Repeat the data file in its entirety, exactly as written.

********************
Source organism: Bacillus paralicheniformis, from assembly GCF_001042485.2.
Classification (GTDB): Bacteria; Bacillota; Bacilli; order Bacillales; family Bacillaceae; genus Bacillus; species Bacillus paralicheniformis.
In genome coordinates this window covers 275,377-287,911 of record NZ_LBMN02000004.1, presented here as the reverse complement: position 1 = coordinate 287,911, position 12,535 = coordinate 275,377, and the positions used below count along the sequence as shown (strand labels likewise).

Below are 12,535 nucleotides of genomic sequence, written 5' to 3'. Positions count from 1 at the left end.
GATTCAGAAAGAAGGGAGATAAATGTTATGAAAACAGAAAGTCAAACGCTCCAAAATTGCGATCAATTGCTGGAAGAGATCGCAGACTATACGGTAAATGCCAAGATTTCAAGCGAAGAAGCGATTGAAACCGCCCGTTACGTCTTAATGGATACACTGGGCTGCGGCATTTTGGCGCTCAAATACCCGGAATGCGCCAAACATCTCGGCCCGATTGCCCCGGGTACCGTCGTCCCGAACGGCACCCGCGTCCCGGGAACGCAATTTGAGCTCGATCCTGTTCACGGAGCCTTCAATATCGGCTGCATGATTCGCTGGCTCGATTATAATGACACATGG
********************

Source organism: Bacillus paralicheniformis, from assembly GCF_001042485.2.
Classification (GTDB): Bacteria; Bacillota; Bacilli; order Bacillales; family Bacillaceae; genus Bacillus; species Bacillus paralicheniformis.
In genome coordinates this window covers 275,377-287,911 of record NZ_LBMN02000004.1, presented here as the reverse complement: position 1 = coordinate 287,911, position 12,535 = coordinate 275,377, and the positions used below count along the sequence as shown (strand labels likewise).

Below are 12,535 nucleotides of genomic sequence, written 5' to 3'. Positions count from 1 at the left end.
GATTCAGAAAGAAGGGAGATAAATGTTATGAAAACAGAAAGTCAAACGCTCCAAAATTGCGATCAATTGCTGGAAGAGATCGCAGACTATACGGTAAATGCCAAGATTTCAAGCGAAGAAGCGATTGAAACCGCCCGTTACGTCTTAATGGATACACTGGGCTGCGGCATTTTGGCGCTCAAATACCCGGAATGCGCCAAACATCTCGGCCCGATTGCCCCGGGTACCGTCGTCCCGAACGGCACCCGCGTCCCGGGAACGCAATTTGAGCTCGATCCTGTTCACGGAGCCTTCAATATCGGCTGCATGATTCGCTGGCTCGATTATAATGACACATGG